The two Brent Geese still remain and two Little Egret were in the gutter with four Shelduck.

No migrants were expected in the Northerly but a Skylark was heard calling and found feeding on the mound, flying off east after a few minutes.

A single phylloscopus warbler called twice from the obs garden but was not seen.

Monday 24 April 2017

24th April 2017

A strong north westerly wind didn't bode well for migrants and so it proved with just one Wheatear on the west side early morning, a Chiffchaff found early afternoon in the gardens and five Swallows struggling north.

However, the wind did provide a productive sea watch with 70 Gannet (including several sitting on the sea with Cormorants), 40 Sandwich and three Common Tern, four Kittiwake, four Red-throated Diver, three Manx Shearwater (the first this year), three Guillemot, three Great Crested Grebe, one Arctic Skua and one Fulmar.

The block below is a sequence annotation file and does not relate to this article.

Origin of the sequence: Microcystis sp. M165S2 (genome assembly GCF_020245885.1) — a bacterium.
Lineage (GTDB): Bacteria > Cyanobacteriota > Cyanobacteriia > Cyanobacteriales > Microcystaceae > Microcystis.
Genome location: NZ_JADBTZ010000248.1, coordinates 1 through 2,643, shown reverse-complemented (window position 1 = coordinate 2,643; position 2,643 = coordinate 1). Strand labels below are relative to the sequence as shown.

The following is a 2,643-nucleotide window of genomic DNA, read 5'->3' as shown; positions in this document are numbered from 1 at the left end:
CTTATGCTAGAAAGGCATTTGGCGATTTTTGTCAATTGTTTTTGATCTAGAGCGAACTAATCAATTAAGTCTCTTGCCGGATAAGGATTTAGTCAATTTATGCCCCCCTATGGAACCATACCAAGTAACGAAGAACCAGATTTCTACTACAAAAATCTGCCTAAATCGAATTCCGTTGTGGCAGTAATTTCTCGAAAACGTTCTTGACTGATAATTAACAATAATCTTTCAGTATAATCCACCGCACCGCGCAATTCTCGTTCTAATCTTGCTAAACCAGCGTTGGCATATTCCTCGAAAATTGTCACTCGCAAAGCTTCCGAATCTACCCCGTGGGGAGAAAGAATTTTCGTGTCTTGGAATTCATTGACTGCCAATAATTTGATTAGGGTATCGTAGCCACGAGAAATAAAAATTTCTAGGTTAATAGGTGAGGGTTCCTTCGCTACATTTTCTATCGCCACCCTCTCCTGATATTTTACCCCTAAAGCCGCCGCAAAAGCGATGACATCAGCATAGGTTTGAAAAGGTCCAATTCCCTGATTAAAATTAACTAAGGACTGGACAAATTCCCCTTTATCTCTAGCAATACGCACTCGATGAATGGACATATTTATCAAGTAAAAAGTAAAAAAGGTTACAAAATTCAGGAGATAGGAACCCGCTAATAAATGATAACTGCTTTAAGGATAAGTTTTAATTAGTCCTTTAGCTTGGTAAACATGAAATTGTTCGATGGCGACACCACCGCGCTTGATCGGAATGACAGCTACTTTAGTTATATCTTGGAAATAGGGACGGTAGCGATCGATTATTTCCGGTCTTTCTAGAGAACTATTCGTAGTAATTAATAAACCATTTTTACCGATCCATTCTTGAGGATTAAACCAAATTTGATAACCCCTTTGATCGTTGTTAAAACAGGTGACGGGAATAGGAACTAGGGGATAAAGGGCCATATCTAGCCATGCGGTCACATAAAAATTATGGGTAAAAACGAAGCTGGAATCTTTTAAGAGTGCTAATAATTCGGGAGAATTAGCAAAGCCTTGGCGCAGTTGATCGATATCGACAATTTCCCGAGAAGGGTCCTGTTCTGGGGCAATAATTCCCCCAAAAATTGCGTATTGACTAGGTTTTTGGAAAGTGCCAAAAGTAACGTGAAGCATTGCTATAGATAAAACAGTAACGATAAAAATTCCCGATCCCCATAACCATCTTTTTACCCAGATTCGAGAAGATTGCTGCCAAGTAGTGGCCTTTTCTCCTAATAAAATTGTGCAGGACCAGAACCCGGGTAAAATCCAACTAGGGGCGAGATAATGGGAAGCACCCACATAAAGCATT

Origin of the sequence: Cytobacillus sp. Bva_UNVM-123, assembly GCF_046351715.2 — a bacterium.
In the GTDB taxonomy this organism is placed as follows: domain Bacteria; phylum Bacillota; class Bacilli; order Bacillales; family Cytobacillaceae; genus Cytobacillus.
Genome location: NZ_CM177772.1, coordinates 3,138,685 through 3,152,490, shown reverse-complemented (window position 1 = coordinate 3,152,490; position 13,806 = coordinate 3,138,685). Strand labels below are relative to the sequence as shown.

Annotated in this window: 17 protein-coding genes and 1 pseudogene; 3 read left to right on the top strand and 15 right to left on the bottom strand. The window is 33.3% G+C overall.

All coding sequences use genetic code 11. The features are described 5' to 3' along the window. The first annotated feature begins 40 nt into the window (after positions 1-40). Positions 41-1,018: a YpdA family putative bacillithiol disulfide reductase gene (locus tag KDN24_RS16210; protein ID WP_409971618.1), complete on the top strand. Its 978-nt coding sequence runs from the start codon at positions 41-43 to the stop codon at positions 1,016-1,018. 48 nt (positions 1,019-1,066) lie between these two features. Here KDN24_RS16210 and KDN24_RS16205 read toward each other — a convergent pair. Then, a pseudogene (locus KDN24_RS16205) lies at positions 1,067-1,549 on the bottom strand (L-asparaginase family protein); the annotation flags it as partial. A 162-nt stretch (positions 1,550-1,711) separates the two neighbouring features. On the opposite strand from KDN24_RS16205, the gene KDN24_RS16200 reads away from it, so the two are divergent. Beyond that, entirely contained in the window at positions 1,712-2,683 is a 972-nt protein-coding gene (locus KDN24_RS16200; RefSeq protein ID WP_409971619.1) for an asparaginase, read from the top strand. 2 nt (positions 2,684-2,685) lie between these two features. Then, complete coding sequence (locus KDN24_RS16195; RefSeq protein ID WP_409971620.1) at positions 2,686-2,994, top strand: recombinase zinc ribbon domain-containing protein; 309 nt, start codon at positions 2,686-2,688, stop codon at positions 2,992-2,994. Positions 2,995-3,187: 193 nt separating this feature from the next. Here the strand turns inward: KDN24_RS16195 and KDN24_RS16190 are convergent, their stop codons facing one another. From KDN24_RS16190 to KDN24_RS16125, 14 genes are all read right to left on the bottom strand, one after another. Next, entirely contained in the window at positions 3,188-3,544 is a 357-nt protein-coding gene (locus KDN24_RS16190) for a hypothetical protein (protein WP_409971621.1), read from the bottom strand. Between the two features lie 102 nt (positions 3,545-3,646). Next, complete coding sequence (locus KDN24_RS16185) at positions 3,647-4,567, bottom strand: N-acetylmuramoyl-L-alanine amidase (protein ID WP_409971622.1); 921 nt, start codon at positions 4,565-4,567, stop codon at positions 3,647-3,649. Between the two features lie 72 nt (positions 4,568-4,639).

The two first-winter Brents remain around the islands.  Waders were represented by 1,000 Dunlin, most resplendent in summer plumage, eight Whimbrel but just five Turnstone.

Sunday 23 April 2017

23rd April 2017

Weather: NW 2/3    partly sunny
As yesterday, no small migrants in the trapping area and the focus was on the 2,000 or so Dunlin (above), a few dozen Ringed Plovers, 9 Turnstones and at least 8 Whimbrel moving around the islands and roosting on the exposed rocks at high tide. The 2 remaining Brent were still present, most had departed this past week, also the pair of Scoter were still off the east side.